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SCENE SUMMARY AND NOTES
Act II, Scene 3
As he plucks medicinal herbs, Friar Lawrence reveals his philosophy of life and his love for plants; he also reveals himself to be kind and sympathetic as he rejoices in the beauty of nature. He fills his basket with both harmful and beneficial herbs. He selects some plants whose smell cheers the senses, but whose juices can kill the man that tastes them. He philosophizes that good and evil are both found in man as well as in plants.
Romeo enters and bids the Friar good morning. The Friar blesses him, but is surprised at the fact that Romeo is up and about so early. He fears that Romeo may have been with Rosaline, but he tells the Friar that he has overcome his infatuation for her and has fallen in love with Juliet. He also reveals that he wishes the Friar to perform their marriage on this very day. The Friar is amazed at Romeo’s sudden change of heart and rebukes him for his insincerity. However, he consents to marry them in the afternoon, hoping the union will do much to end the conflict between their two families.
This scene introduces Friar Lawrence, who plays a very important role in the play, and serves as a contrast to the mood in the previous scene. Here age, wisdom, and caution, symbolized by the Friar, are contrasted to the earlier passion of young love. The Friar’s philosophy on life is based on moderation and temperance. He is depicted as a devoted priest, a lover of nature, a philosopher, and above all as the confessor for both families, the Capulets and the Montagues. As a herbalist, he loves his plants and finds good as well as evil qualities in them, just like with mankind. The herb that he singles out is full of beauty and fragrance, but contains a poison that may cause death, foreshadowing the tragedy that is to follow.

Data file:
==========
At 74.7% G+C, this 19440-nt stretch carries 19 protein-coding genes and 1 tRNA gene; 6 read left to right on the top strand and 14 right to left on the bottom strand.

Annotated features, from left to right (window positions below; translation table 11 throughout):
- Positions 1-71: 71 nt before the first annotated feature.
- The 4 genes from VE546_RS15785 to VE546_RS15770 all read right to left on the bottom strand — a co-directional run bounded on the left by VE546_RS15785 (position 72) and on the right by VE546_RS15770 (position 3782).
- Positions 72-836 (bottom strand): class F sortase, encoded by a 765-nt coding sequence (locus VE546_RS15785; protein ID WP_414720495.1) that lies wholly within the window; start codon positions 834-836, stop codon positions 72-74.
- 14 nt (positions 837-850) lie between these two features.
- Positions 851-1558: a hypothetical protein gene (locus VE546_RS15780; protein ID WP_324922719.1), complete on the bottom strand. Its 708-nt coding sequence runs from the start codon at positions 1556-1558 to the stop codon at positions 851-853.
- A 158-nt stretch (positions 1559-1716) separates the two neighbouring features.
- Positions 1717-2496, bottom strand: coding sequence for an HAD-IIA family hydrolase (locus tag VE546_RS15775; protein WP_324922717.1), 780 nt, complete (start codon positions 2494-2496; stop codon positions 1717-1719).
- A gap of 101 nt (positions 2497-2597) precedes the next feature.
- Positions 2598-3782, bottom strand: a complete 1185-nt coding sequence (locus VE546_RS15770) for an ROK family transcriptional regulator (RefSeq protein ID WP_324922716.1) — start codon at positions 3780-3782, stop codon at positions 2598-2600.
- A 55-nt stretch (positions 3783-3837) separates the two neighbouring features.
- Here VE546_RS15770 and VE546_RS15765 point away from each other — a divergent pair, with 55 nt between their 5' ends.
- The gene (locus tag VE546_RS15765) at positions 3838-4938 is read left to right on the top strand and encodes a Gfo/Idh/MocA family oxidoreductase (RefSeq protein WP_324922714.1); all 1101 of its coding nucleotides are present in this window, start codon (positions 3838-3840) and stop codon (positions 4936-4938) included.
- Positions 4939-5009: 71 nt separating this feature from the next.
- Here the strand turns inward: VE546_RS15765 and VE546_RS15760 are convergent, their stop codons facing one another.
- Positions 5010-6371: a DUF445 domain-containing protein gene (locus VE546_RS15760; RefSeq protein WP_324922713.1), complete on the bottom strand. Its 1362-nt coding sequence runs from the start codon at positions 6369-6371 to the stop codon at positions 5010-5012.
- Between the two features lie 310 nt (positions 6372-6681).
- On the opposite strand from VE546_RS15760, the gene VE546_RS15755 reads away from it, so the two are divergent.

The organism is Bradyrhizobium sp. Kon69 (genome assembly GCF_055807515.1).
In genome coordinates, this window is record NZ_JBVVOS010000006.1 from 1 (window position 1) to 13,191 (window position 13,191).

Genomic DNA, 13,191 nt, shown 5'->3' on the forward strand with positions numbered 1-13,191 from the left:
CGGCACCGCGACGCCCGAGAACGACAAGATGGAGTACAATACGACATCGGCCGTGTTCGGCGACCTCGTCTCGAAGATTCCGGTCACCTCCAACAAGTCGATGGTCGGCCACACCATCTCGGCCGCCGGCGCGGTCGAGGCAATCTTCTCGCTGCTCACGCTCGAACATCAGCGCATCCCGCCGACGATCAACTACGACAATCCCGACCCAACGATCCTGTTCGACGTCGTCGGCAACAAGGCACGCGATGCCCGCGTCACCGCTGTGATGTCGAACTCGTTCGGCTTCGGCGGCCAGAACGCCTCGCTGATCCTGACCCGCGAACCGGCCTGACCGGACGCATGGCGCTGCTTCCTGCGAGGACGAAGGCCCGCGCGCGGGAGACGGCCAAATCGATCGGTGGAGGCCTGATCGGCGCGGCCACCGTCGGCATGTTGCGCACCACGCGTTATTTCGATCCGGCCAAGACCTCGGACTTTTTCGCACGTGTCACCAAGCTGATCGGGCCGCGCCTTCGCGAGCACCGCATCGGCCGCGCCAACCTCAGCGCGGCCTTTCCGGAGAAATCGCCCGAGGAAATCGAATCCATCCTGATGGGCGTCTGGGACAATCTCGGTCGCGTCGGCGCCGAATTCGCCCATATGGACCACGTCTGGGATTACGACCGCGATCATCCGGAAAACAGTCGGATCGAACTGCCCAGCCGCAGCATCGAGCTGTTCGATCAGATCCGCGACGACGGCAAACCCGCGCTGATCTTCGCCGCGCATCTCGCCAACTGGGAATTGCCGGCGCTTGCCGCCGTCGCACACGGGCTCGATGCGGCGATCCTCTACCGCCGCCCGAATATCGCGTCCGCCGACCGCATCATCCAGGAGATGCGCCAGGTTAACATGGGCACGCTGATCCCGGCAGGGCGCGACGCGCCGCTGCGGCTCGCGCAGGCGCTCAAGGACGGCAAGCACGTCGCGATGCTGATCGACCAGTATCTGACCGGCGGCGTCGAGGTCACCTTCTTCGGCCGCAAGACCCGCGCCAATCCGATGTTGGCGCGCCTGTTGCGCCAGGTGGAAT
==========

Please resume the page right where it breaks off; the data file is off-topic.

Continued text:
When Romeo informs Friar Lawrence about his new love for Juliet, the confessor chides him for his rapid change of heart. There is quiet humor in his reproofs, however, for the Friar is a kind old man. The Friar agrees to marry Romeo and Juliet because he hopes that this marriage may bring about a reconciliation of their families. The Friar advises Romeo to have patience: “Wisely and slow; they stumble that run fast.” Unfortunately, Romeo does not follow the advice of his confessor. In his passion, Romeo has no patience, which is the tragic flaw that leads to the deaths of the couple.
Act II, Scene 4
Juliet selects the Nurse as her messenger to Romeo. Her search for Romeo causes some delay. Meanwhile, Benvolio and Mercutio are up early, looking for Romeo. Benvolio has learned that Romeo was not at home all night and that Tybalt has sent a letter to Romeo challenging him to a duel. He then displays his own interest in dueling by mocking a host of new Italian and French terms, recently introduced in England.